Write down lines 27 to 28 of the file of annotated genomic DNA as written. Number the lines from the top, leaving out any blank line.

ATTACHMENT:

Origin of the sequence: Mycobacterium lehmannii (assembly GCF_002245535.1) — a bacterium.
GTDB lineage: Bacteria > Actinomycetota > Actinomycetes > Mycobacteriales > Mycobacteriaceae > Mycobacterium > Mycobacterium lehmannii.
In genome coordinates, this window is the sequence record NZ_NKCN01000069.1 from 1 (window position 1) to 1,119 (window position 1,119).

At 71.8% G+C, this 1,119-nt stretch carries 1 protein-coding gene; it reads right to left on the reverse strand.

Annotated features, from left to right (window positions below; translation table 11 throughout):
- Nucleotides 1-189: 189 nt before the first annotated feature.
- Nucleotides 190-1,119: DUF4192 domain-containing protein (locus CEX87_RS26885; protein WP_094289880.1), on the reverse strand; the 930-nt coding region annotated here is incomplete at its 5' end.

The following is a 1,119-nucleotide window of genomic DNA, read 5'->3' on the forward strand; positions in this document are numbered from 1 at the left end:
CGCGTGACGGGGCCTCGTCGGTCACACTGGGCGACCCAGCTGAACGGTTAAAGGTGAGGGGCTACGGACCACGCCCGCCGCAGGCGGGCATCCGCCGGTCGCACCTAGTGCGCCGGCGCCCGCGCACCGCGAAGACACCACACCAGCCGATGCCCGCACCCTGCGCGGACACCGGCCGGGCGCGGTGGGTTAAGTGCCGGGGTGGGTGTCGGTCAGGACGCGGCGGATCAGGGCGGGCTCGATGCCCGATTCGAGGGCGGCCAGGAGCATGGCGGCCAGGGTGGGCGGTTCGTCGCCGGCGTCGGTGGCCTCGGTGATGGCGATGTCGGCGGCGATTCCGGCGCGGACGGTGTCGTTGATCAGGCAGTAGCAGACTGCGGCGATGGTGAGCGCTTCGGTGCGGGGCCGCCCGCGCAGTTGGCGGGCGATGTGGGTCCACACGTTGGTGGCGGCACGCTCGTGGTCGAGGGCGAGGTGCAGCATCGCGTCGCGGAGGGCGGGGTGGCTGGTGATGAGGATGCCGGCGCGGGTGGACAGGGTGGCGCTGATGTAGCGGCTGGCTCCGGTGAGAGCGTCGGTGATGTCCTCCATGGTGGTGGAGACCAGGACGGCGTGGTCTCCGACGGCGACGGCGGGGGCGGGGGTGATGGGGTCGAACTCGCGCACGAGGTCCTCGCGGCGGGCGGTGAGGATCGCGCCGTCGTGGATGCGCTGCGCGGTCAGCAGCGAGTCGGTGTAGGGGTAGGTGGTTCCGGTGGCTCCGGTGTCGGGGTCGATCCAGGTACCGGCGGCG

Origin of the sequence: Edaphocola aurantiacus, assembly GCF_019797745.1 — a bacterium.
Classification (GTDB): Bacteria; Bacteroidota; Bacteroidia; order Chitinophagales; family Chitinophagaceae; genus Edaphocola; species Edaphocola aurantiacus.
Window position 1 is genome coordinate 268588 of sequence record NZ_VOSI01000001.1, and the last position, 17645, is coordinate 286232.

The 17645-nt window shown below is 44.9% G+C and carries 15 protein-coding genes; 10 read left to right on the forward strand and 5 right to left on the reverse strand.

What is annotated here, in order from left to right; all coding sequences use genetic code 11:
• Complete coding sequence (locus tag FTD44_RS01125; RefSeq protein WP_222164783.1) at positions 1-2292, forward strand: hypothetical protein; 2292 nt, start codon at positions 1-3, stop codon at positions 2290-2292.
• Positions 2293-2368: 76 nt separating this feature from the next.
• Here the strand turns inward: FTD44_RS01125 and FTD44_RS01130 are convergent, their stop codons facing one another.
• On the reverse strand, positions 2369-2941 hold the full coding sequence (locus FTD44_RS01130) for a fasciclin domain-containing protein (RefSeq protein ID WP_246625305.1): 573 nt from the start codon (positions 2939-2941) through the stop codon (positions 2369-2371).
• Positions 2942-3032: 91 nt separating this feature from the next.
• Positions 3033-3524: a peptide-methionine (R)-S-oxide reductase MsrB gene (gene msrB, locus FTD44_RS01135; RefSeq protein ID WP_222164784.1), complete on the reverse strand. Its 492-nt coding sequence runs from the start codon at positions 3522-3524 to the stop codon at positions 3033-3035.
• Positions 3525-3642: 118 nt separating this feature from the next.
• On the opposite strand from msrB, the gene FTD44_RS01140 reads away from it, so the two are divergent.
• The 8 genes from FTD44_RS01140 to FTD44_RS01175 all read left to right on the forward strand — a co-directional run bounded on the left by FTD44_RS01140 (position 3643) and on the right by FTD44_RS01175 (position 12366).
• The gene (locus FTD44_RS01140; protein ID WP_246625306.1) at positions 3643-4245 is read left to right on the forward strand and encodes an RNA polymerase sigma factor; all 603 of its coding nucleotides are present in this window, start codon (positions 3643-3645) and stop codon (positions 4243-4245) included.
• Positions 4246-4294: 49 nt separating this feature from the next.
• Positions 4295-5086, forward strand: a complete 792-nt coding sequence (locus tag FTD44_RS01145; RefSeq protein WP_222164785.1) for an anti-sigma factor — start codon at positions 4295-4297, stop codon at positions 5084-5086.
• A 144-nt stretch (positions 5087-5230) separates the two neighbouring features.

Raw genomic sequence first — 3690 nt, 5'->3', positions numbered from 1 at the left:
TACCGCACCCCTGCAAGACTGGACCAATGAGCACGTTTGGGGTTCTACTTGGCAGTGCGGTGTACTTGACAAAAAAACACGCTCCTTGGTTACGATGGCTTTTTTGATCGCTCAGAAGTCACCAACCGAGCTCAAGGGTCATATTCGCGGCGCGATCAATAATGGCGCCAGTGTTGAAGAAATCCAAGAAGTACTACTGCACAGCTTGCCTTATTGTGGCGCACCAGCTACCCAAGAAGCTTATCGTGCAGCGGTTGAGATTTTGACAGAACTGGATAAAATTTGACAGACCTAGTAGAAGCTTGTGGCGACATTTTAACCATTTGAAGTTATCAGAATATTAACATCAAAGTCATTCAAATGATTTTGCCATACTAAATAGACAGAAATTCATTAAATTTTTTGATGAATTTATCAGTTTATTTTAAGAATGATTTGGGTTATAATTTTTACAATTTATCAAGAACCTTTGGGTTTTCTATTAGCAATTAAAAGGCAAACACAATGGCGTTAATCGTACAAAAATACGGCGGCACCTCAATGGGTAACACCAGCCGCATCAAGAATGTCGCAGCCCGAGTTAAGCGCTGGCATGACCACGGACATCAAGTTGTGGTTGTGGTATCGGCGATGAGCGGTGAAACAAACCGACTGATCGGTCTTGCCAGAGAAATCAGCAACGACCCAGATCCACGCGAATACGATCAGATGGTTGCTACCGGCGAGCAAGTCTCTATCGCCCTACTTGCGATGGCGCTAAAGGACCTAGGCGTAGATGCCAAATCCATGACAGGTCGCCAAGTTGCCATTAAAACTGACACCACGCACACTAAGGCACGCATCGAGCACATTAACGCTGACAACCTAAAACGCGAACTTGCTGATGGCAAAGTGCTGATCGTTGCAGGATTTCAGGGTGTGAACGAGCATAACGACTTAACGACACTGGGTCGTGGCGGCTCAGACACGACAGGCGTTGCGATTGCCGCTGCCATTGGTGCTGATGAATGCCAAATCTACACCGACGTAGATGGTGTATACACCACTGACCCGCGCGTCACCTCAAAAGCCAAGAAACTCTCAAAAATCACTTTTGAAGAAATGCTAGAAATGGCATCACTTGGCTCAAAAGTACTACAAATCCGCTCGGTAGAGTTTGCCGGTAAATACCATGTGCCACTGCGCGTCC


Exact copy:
• A 144-nt stretch (positions 5087-5230) separates the two neighbouring features.

Raw genomic sequence first — 3690 nt, 5'->3', positions numbered from 1 at the left: